Memories of cricket played by members of the Windrush generation in Hackney are being sought as part of a research project.
The ‘Windrush Cricket research project aims to explore the cultural and social role that cricket played in the daily lives of Afro-Caribbean communities in post-war Britain.
It is being led by Dr. Michael Collins, an associate professor of modern British history at University College London, in co-operation with Hackney Council and Hackney Museum.
Collins told ELL: “Cricket was a very big deal for people who were coming over from the Caribbean.”
“The way [it] has been framed as a story is through the lens of the elite West Indies Cricket team…but on the ordinary everyday level it was also a way that people were building communities and organizing and finding ways to remain and belong in England.”
Collins gave examples of people who were born to Caribbean parents and who had fond memories of going to the park to watch their fathers play cricket. “Windrush Cricket”, he said, is about “establishing those oral histories, collecting them, and establishing the significance of those stories for Black history in post war Britain.”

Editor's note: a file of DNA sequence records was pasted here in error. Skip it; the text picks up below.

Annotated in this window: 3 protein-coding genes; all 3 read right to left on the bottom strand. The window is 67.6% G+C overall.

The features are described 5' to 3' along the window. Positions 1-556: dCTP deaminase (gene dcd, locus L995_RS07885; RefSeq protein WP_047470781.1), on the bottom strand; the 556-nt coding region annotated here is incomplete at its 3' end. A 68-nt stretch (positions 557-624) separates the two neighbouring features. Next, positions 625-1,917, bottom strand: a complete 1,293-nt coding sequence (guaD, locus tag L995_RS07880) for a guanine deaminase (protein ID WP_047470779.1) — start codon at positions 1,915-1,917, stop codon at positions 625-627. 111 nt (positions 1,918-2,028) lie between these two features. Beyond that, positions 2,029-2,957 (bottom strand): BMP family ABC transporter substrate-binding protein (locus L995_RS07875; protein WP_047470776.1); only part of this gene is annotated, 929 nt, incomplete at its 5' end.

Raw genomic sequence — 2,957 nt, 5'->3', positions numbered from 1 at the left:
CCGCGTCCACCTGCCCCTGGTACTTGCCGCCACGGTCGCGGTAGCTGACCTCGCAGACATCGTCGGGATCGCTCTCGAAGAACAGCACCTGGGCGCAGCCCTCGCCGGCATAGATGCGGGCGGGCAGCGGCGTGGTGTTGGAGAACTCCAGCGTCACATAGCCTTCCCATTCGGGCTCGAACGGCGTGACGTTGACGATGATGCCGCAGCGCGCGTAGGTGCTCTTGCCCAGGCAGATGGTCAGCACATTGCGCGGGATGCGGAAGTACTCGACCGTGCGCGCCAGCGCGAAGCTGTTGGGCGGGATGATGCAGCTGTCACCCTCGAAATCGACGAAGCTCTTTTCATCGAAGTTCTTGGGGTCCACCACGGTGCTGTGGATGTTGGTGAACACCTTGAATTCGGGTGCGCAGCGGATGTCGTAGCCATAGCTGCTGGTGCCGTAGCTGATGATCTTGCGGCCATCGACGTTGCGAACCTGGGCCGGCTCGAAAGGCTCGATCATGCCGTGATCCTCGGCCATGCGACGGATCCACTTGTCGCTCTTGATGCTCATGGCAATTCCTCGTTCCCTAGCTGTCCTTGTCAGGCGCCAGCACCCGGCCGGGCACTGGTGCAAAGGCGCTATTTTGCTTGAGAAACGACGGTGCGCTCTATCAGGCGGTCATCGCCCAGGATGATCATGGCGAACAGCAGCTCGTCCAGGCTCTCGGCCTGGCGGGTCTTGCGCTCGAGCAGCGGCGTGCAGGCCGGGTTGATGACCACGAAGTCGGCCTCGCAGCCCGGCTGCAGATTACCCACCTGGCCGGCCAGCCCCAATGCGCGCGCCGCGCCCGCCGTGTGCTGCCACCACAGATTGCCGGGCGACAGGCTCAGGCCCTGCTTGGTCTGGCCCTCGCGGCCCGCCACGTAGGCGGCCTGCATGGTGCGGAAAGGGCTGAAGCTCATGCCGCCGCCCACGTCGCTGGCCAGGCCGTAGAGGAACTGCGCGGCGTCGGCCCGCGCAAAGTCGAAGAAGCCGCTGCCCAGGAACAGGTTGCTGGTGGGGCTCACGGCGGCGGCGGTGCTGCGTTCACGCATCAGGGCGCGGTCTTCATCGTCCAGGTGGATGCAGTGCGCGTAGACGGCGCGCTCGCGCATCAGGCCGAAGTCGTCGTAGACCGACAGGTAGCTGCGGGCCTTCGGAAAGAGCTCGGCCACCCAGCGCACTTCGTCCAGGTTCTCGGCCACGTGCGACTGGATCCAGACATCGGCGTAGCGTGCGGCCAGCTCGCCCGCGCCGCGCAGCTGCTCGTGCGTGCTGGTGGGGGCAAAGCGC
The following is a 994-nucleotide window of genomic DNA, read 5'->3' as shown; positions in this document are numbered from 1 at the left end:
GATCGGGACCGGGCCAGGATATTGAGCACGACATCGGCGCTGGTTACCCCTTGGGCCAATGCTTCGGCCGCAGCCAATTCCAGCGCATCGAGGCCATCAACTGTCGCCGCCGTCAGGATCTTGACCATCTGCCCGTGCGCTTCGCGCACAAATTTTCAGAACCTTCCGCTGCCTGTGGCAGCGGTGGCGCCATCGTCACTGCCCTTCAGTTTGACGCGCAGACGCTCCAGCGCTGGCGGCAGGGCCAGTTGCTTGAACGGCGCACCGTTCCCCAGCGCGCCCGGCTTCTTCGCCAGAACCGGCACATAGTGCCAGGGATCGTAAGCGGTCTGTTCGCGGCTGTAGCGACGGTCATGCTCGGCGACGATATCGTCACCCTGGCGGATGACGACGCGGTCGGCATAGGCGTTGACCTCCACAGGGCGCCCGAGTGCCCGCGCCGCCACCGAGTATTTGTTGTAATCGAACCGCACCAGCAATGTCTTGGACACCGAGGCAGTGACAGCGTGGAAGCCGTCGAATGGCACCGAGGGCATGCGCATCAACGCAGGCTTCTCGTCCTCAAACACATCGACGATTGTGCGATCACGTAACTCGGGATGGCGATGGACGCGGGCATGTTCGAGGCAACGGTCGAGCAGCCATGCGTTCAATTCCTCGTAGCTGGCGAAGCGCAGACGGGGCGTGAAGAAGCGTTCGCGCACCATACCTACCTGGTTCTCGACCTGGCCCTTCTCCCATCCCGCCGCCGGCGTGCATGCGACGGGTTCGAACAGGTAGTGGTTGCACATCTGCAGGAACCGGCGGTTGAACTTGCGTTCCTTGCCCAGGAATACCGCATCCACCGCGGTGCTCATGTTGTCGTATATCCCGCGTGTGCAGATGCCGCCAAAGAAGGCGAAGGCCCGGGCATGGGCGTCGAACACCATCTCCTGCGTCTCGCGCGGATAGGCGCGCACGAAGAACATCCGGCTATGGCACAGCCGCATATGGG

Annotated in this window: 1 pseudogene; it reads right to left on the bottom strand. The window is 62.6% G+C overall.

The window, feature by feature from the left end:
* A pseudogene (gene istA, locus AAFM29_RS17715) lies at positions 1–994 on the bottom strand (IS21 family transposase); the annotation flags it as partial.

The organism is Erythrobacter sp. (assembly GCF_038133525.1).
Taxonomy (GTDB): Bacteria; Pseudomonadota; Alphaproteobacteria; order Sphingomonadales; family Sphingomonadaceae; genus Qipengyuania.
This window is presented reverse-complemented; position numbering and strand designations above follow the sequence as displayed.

The project was initially meant to include several outreach events in the Hackney Marshes over the summer, but they had to be cancelled due to COVID-19. Collins admitted that the pandemic has made research difficult, especially as elderly people have become harder to contact.
However, he and his research team still hope to find people who are able to share their stories. Their call is open to anyone who has memories of cricket in Hackney between 1945-1998.
If you are interested in contributing to this project or would simply like to know more, please email email@example.com.